LNWR Dia.88 10T Covered Van

Posted by Oliver Davies on

Rapido have today announced their next OO gauge model....

LNWR Dia.88 10T Covered Van


There are no fewer than seventeen versions to choose with liveries including LNWR, LMS, BR and WD.

EP samples have already been delivered to Rapido.
Models are expected to arrive Q3 2024

All can be pre-ordered at Rails for just £27.95 each

In 1908 the LNWR introduced a new covered goods van – the Diagram 88. This design became the LNWR standard van design from their introduction right up until the grouping with over 6000 examples constructed.

The van’s lineage can be traced back to earlier diagrams and was in essence an updated version of the D87 vans that preceded it.  In 1904 the Goods Conference decreed that new covered vans should be built to certain dimensions, including a length of 21’ over buffers, an 8ft width, a wheelbase of 9’9” and be able to carry 8 tons. The D88 vans incorporated all these features but were uprated to carry 10 tons. This was an improvement over the 19’ long 9’ wheelbase vans that formed D87.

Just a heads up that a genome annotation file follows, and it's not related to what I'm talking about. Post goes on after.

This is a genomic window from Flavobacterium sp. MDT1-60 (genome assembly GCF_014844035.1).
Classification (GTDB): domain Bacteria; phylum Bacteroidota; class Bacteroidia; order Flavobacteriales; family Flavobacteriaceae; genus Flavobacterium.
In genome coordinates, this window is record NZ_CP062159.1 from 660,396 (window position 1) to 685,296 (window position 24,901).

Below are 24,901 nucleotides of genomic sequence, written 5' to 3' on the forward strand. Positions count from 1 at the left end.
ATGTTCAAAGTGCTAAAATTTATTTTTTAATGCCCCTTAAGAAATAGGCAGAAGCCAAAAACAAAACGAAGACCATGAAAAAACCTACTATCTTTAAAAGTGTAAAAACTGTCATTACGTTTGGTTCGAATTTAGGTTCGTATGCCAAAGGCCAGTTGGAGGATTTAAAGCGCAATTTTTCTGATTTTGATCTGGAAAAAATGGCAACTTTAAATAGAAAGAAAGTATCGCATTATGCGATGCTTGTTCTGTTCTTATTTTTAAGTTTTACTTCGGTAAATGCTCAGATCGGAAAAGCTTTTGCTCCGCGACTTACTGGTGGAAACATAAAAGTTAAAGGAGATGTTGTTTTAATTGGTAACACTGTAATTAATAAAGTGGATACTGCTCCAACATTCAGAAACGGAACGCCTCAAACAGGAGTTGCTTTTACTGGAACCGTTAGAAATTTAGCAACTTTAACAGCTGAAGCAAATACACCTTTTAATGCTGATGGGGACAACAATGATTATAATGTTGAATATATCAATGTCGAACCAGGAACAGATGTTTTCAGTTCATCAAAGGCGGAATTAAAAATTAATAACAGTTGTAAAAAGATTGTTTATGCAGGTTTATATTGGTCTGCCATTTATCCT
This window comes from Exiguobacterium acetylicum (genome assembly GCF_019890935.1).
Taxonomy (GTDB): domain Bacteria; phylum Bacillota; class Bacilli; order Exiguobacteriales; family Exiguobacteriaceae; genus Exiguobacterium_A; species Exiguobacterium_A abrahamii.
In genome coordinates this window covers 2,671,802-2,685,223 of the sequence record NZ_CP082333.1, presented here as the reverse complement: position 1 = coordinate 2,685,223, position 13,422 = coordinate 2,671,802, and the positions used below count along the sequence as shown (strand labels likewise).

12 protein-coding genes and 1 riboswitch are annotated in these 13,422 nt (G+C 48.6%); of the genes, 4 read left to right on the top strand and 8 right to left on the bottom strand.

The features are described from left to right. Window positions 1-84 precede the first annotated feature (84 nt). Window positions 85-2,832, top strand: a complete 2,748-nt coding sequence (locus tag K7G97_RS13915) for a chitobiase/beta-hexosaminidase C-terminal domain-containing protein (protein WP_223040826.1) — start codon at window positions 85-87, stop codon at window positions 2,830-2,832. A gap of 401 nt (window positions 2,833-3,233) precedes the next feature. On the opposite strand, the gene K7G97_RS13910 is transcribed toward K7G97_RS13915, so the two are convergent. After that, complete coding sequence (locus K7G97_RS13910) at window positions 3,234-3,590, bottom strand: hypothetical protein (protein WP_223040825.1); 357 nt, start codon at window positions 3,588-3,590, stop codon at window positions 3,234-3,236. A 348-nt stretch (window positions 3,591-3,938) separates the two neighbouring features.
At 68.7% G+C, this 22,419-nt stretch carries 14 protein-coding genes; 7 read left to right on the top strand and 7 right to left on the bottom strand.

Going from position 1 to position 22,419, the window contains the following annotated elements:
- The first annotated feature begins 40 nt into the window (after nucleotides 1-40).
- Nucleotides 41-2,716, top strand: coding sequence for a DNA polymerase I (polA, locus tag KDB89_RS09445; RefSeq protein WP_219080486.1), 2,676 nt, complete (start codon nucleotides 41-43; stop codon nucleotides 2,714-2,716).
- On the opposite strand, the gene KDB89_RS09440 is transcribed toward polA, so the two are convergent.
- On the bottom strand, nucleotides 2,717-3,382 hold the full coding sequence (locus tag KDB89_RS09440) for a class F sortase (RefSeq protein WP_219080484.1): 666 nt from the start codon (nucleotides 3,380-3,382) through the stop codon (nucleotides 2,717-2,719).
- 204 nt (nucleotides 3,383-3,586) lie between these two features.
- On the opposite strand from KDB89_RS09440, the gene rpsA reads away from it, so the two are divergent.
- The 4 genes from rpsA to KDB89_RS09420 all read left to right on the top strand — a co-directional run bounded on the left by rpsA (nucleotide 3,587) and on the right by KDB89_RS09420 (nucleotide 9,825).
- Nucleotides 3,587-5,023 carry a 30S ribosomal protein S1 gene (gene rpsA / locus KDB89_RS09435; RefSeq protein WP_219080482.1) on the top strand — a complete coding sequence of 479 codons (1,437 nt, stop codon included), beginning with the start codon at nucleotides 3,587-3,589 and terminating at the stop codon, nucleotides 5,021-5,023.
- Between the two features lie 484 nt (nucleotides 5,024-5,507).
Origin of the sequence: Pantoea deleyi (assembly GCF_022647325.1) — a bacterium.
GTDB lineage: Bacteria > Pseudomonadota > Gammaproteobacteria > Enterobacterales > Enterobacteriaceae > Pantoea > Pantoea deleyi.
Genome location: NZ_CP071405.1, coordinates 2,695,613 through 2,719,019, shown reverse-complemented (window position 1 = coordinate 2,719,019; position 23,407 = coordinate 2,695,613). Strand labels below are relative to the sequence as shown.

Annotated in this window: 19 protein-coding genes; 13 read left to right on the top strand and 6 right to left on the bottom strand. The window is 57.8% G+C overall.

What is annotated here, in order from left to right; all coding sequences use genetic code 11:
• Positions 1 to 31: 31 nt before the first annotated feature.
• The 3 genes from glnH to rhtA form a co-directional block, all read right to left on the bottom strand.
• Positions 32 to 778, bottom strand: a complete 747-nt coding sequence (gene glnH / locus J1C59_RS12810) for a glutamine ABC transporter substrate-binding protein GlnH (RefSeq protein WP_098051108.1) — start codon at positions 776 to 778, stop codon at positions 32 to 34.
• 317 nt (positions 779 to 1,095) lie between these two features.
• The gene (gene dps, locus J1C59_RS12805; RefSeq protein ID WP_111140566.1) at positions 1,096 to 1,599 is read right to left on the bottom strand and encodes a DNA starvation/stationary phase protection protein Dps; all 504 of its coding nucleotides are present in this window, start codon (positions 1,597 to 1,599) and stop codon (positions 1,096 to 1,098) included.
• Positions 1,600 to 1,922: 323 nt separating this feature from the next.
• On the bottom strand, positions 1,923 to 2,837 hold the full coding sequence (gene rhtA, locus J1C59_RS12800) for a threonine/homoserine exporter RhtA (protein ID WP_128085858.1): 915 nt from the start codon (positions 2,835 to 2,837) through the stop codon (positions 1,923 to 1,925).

Like previous LNWR vans, the D88 incorporated a set of 5ft wide horizontally-planked cupboard doors with a fall door below making access into platforms and goods loading facilities easier. Under LMS ownership, the doors were often replaced by vertically-planked alternatives.

Many of the vans were built at the LNWRs Earlestown works, however a number were also built by outside contractors. During the building process, a number of changes were seen including the use of several different buffer designs, different styles of headstocks, as-built wooden and later 1910-style iron roofs, flat fronted and bulbous axle boxes, and both split spoke and plain spoked wheelsets. Various batches of the wagons were unfitted, through-piped or fitted with vacuum brakes.

The wagons had a long service life with large numbers surviving into British Railways ownership and lasting into the early 1960s. Many were also pressed into Departmental service in various locations, whilst others were sold off into private use, which included the Army and Navy.

Several vehicles have been preserved including at the National Railway Museum, Severn Valley Railway and Chatham’s Historic Dockyard.

The Rapido Trains UK D88 van has been designed using a combination of archival materials, works drawings, and an onsite survey at Chatham

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